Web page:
New UCSF study shows gay men smoke more than general male population

December 08, 1999

Cigarette smoking is significantly more prevalent among gay men than in the general adult male population, underscoring a need for anti-smoking campaigns that target gays, say researchers at the University of California, San Francisco.

In a new study published in the December issue of the American Journal of Public Health, the UCSF team reports 48 percent of gay men in the research survey smoked, compared to an overall rate of 27 percent among U.S. men. The study involved 2,600 self-identified gay or bisexual men.

In addition to smoking prevalence, the study looked at related behavioral, socio-economic, and health factors, such as heavy drinking, frequenting gay bars, educational background, and HIV status. The study was designed and conducted by a research team from the UCSF Center for AIDS Prevention Studies.

"This study yielded findings that showed, at least in the early 1990s, about half of all gay men smoked tobacco, and one possible interpretation is that current tobacco prevention efforts designed for men in general are failing gay men," said Ron Stall, PhD, lead author and associate professor with UCSF CAPS.

"Even among the youngest participants in our study-ages 18 to 24-the smoking prevalence rate was 50 percent, which suggests that smoking will be a danger to gay men's health for many, many more years. The time has now come to consider how we can design tobacco prevention and cessation campaigns that would work specifically for gay men," Stall added.

If future public health interventions are to be effective, additional research is needed on a number of issues particular to gay men who smoke, including psycho-social factors such as the effect of the AIDS epidemic, noted co-author Thomas J. Coates, PhD, director of UCSF CAPS and executive director of the UCSF AIDS Research Institute.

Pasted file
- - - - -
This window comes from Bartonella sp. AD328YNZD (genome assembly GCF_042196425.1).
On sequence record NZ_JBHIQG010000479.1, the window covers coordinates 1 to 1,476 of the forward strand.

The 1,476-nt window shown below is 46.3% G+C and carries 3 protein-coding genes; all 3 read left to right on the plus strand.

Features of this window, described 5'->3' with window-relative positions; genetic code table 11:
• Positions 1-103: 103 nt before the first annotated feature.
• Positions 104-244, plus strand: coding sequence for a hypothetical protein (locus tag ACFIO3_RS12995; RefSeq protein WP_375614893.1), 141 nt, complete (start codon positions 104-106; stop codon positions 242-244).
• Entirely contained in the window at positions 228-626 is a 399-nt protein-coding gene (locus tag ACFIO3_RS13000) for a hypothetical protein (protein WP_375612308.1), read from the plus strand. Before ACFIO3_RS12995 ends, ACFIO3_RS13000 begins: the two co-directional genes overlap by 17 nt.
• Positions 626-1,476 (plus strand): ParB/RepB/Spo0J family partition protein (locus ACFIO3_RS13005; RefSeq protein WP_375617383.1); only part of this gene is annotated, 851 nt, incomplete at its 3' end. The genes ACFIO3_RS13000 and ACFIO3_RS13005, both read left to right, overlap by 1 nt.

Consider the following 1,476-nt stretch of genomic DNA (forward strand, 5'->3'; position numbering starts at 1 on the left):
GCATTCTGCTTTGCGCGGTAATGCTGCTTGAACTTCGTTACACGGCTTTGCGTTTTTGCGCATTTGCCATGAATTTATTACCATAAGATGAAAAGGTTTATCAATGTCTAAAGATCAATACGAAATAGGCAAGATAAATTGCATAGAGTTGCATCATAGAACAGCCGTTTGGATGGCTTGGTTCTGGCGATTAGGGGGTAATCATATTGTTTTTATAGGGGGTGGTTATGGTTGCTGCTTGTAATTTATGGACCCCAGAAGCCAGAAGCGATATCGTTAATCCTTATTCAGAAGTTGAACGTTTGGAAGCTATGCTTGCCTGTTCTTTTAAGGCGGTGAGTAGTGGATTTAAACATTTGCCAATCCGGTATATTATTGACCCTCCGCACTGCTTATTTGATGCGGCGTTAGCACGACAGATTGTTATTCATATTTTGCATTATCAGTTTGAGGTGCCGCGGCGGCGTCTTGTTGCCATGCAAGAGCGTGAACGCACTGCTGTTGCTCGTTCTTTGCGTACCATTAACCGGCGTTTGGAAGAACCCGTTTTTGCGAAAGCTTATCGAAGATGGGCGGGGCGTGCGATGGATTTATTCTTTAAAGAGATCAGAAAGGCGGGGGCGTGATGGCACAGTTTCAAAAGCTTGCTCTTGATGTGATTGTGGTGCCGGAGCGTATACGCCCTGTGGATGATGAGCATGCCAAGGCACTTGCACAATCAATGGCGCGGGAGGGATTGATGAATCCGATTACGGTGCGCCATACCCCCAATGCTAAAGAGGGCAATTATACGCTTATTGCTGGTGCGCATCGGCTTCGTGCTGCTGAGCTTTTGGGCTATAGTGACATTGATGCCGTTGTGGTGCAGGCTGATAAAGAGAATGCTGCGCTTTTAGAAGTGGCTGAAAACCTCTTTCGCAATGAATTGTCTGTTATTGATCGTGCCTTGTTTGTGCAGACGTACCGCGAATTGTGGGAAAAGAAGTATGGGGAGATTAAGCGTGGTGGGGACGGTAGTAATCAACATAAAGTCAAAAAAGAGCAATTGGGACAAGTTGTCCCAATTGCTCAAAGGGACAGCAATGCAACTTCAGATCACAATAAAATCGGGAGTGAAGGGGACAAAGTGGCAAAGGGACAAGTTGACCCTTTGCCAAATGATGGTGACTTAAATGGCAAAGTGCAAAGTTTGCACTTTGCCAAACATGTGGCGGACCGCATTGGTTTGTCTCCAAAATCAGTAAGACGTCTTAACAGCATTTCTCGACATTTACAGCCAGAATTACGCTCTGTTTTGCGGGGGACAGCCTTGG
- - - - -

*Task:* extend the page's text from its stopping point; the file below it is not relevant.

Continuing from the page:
"In this study alone, we saw a correlation between smoking and those who experienced a loss to AIDS, so we know a targeted message must integrate several complicated issues," he said. He also emphasized the need to include smoking prevention and cessation, HIV prevention, and substance use issues into a comprehensive gay and lesbian health agenda.

Gay and bisexual men taking part in the study were recruited in Portland, Ore., and Tucson, Ariz., in 1992. Ranging in age from 18 to about 65 years, participants represented white, African American, Hispanic, Native American, and Asian/Pacific Islander ethnic groups. Their information was compared with 1994 epidemiological data from the Centers for Disease Control and Prevention for the general male population.

Among the research findings: Study co-authors are Gregory L. Greenwood, PhD, MPH; Michael Acree, PhD; and Jay Paul, PhD, all of UCSF CAPS.

The study was funded by the National Institute of Mental Health and the Tobacco- Related Diseases Research Program of the University of California.
UCSF CAPS is part of the UCSF AIDS Research Institute, a campuswide enterprise without walls that encompasses all UCSF AIDS programs under a single umbrella and includes close to 1,000 investigators. The UCSF ARI is dedicated to cutting edge advances in HIV clinical care, prevention and health services, policy, immune reconstitution, and vaccine development.

University of California - San Francisco

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